Review

France in Mind: An Anthology

by Alice Leccese Powers



"What is the draw of France to Anglo-Saxons?" To answer this
question, Alice Leccese Powers explores France through the works of
thirty-three British and American writers. She has compiled as
diverse a selection of writings as is possible to have on the same
topic, proving that every traveler experiences France in a
different way --- even novelist Tobias Smollet, who found more to
complain about than to embrace.

The selections in FRANCE IN MIND range from the eighteenth century
to the present, cover territory from Paris to the Pyrenees and
include fiction, nonfiction, letters and poetry. Some of the pieces
are familiar and worth re-reading in the context of this anthology
--- excerpts from Ernest Hemingway's A MOVEABLE FEAST, F. Scott
Fitzgerald's TENDER IS THE NIGHT and Joanne Harris' CHOCOLAT. Also
collected here are essays from noted travel writers like Peter
Mayle writing about social rituals in Provence, M.F.K. Fisher on
dining in Marseilles and Paul Theroux on exploring Arles in Van
Gogh footsteps.

It's the unexpected selections that make FRANCE IN MIND come alive
--- writings from James Fenimore Cooper, Mary McCarthy and David
Sedaris. One of the best selections in the anthology is an excerpt
from Washington Irving's TALES OF A TRAVELER. Irving, closely
identified with New York's Catskill Mountains, penned several
volumes of travel writing that were popular in both Europe and
America. Those who have read Irving's THE LEGEND OF SLEEPY HOLLOW
will see familiar elements in "The Adventures of My Uncle," in
which he spins a ghostly tale set in a chateau in Normandy.

The biographies that precede each selection provide interesting
details on the authors' connections to France. Thomas Jefferson
succeeded Benjamin Franklin as the U.S. Ambassador to France and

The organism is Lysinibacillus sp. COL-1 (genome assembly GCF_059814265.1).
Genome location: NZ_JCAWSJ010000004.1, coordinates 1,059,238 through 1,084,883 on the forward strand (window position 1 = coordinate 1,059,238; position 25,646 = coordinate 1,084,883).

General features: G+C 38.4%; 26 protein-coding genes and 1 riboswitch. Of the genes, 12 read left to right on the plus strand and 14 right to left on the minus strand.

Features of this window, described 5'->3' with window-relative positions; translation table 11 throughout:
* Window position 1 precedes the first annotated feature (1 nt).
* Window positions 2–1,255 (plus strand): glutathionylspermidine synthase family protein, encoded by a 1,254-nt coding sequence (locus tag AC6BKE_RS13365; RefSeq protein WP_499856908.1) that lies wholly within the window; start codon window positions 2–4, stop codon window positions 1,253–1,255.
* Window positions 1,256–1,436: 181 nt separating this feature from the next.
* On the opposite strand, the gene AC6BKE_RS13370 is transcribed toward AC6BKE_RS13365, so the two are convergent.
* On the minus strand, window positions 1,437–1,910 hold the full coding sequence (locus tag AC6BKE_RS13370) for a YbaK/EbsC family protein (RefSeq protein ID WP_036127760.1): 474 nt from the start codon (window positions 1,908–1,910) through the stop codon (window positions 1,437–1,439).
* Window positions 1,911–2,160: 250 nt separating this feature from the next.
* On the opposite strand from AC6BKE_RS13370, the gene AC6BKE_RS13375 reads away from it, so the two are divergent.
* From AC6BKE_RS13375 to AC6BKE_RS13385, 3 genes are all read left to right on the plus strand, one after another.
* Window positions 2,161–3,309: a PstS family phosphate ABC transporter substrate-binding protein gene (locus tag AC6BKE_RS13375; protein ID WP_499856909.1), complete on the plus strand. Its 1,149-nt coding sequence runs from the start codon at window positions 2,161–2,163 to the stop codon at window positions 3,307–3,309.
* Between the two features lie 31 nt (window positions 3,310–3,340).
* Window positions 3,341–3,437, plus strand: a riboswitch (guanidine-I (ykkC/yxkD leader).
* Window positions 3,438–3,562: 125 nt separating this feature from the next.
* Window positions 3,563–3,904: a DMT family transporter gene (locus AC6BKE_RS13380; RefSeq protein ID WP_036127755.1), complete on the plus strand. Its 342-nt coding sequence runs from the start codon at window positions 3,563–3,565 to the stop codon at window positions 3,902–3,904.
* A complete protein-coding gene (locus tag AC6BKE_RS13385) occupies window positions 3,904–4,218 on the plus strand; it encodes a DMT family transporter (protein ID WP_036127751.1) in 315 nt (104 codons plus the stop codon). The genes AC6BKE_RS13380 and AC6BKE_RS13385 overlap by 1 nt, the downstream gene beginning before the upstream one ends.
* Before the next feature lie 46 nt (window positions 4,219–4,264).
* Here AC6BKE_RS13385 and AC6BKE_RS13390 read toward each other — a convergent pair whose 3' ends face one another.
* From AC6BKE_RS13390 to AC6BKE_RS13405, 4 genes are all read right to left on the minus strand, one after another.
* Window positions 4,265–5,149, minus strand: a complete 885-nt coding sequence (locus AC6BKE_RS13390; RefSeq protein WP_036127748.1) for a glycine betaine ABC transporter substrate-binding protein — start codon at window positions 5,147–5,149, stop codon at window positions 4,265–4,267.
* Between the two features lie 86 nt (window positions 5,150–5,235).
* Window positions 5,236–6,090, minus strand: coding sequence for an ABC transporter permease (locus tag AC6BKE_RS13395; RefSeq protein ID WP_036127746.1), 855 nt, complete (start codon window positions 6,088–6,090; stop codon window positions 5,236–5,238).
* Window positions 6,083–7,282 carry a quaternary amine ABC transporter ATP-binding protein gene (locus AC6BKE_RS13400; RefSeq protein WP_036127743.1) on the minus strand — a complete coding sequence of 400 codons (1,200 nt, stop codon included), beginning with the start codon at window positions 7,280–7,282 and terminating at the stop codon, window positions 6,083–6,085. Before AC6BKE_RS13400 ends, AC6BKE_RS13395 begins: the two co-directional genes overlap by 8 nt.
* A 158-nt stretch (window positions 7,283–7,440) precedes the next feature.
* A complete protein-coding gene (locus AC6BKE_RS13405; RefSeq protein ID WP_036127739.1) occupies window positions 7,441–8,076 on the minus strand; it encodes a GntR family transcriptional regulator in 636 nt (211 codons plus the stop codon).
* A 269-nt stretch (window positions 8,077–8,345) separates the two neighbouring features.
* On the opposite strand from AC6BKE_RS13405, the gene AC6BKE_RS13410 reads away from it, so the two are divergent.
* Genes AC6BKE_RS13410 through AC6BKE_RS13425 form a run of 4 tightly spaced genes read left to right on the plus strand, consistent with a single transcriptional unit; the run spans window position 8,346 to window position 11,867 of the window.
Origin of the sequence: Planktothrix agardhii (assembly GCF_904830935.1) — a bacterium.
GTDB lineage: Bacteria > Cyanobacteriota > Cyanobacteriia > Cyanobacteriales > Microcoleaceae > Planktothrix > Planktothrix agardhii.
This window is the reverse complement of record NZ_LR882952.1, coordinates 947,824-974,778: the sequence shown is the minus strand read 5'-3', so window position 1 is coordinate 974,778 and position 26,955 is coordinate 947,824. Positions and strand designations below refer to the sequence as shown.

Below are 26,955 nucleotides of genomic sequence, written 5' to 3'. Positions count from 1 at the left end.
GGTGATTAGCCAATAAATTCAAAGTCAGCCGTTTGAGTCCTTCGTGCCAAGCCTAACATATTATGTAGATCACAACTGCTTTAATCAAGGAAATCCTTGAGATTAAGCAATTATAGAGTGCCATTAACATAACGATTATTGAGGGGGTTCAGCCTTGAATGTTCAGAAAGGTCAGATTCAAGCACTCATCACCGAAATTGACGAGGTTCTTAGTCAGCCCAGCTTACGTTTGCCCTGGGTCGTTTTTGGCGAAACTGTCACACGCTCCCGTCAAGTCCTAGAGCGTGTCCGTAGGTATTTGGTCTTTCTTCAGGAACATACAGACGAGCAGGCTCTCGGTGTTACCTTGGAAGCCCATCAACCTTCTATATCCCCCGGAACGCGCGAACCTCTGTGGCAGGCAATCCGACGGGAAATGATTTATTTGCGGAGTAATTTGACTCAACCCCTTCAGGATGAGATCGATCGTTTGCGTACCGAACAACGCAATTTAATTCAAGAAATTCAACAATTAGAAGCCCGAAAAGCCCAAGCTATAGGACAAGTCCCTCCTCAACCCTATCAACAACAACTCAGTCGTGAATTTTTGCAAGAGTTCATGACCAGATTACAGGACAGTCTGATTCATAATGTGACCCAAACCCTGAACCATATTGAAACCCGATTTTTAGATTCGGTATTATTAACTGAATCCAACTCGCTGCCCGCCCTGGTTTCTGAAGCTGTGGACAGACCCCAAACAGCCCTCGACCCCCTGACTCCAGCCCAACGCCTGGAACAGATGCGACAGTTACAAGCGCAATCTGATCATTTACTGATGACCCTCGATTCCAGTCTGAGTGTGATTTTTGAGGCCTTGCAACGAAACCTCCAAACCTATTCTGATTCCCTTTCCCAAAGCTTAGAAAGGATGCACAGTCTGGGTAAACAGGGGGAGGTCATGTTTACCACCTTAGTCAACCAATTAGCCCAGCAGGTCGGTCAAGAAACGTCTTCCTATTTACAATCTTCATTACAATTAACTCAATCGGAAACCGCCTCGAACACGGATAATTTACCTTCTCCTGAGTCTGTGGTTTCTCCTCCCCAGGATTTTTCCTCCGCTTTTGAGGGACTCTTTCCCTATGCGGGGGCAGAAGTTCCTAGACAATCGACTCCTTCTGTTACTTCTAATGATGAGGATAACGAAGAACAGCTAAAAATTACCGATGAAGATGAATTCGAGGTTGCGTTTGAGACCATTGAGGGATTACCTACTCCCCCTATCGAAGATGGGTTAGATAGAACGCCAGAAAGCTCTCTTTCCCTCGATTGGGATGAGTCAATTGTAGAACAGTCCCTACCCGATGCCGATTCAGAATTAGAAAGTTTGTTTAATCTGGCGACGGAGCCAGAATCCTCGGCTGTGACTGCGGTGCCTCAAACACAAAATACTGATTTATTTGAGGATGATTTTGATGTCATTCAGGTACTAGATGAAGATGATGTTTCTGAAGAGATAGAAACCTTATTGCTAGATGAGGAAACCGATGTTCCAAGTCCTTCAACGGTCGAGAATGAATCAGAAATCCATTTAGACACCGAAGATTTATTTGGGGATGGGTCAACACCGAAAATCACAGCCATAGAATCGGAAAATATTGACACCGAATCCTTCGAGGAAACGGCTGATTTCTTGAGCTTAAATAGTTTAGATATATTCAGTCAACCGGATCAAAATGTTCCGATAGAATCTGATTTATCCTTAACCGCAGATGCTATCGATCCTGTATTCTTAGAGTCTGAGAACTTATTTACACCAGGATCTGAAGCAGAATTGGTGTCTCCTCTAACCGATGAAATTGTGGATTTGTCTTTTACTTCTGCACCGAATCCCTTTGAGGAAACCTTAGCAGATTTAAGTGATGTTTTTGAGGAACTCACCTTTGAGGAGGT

arrived at his post with his two daughters and a slave, Sally
Hemming. Gertrude Stein, most famous for the literary salons she
hosted in her Paris apartment for the Lost Generation of expatriate
writers, was of Jewish descent. She refused to leave Paris during
World War II and, not only was she forced to sell some treasured
paintings to survive, she narrowly escaped being sent to a
concentration camp. Journalist Stanley Karnow first went to France
as a U.S. Army soldier during World War II. He later returned on
the G.I. bill, enrolled at the Sorbonne and stayed for many years
working for the Paris bureau of Time magazine.

Edith Wharton, at first wary of Henry James because critics often
compared their work, became great friends with James and joined him
on a motoring tour of France. Both are represented in FRANCE IN
MIND: Wharton with a selection from one of her lesser-known novels,
THE REEF, on falling in love in Paris, James with an essay on the
cathedral town of Rheims.

Whatever the time or place --- whether it's Adam Gopnik in PARIS TO
THE MOON strategizing on how to convince a taxi driver to make a
U-turn to take his pregnant wife to the hospital to give birth,
David Sedaris earning a few laughs for his attempts at mastering
the French language, Ezra Pound on a walking tour of Southern
France, or even Thomas Jefferson penning a 1780 letter to James
Madison --- each selection brings us ever closer to understanding
the source of France's allure. "What is the draw of France to
Anglo-Saxons? It is the romantic possibilities. The manners, the
body language, the cuisine, the religion hold the promise of
another life away from the ordinary."

Reviewed by Shannon McKenna on January 22, 2011

France in Mind: An Anthology
by Alice Leccese Powers

  • Publication Date: March 11, 2003
  • Genres: Nonfiction, Travel
  • Paperback: 320 pages
  • Publisher: Vintage
  • ISBN-10: 0375714359
  • ISBN-13: 9780375714351